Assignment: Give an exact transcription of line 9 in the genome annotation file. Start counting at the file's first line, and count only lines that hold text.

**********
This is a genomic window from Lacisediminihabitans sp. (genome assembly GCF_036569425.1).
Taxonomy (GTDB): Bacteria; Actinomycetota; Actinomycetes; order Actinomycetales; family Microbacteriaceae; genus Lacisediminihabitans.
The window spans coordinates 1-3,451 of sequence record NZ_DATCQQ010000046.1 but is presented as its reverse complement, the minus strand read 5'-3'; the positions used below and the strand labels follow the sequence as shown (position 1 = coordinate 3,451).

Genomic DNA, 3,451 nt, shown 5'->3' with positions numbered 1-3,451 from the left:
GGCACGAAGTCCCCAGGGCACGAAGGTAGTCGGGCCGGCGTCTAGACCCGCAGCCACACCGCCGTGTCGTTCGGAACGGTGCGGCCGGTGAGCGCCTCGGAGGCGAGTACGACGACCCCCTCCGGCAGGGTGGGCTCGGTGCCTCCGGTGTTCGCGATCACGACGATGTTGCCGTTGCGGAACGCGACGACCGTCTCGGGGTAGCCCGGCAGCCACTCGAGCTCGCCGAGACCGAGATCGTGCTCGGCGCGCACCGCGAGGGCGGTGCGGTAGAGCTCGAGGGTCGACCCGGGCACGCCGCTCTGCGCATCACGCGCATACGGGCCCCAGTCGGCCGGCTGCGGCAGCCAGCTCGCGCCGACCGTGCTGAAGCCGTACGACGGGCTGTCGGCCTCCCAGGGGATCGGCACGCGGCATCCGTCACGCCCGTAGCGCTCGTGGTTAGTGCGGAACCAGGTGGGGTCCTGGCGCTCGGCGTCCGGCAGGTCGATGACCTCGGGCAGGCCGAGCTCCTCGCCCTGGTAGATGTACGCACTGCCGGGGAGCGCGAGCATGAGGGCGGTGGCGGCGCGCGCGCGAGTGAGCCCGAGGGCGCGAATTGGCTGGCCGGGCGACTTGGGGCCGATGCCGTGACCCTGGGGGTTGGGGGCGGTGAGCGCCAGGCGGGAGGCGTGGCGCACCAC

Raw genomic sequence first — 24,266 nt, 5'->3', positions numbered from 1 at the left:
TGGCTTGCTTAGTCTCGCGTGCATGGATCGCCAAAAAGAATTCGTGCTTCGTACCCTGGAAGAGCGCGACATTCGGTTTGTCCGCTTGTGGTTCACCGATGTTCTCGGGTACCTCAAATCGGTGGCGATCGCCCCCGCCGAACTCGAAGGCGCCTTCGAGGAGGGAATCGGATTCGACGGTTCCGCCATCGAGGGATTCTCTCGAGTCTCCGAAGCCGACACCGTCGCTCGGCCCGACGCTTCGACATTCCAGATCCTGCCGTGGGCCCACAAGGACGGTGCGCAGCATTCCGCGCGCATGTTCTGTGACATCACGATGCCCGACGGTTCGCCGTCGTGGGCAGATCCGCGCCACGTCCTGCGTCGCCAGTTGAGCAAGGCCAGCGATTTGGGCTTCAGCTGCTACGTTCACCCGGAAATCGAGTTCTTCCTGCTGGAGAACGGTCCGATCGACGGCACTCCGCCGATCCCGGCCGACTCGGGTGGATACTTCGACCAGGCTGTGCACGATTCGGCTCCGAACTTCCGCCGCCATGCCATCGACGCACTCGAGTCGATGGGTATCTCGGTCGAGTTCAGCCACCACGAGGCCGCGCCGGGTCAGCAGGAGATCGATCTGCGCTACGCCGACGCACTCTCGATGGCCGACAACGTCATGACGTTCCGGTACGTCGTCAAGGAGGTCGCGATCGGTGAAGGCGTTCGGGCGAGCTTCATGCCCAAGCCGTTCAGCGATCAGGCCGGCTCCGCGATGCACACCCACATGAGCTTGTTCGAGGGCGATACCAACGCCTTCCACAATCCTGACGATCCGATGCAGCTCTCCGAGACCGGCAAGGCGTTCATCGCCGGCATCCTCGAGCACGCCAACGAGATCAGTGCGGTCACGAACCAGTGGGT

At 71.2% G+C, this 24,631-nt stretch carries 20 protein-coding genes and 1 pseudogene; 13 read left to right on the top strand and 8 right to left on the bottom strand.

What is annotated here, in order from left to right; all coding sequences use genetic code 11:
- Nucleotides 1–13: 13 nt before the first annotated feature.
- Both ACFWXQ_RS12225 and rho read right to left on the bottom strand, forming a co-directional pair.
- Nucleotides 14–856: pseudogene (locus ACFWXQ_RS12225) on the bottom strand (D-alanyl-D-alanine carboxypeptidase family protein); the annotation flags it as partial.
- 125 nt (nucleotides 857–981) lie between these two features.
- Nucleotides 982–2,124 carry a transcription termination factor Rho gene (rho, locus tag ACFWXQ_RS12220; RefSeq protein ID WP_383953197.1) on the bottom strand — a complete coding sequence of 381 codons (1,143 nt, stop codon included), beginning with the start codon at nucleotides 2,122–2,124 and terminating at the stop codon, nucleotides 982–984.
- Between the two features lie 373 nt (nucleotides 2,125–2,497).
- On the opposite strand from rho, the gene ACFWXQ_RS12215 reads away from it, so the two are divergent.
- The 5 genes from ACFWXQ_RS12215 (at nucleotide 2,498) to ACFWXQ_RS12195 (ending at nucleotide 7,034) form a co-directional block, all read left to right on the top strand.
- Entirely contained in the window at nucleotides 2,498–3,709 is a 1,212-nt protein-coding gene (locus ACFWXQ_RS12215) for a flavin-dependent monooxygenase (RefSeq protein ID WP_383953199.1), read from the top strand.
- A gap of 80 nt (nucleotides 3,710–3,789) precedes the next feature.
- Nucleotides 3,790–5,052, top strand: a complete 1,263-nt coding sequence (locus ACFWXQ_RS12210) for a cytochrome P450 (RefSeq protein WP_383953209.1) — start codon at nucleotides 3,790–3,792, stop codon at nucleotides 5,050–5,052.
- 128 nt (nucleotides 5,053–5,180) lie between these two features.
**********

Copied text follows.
What is annotated here, in order from left to right; all coding sequences use genetic code 11: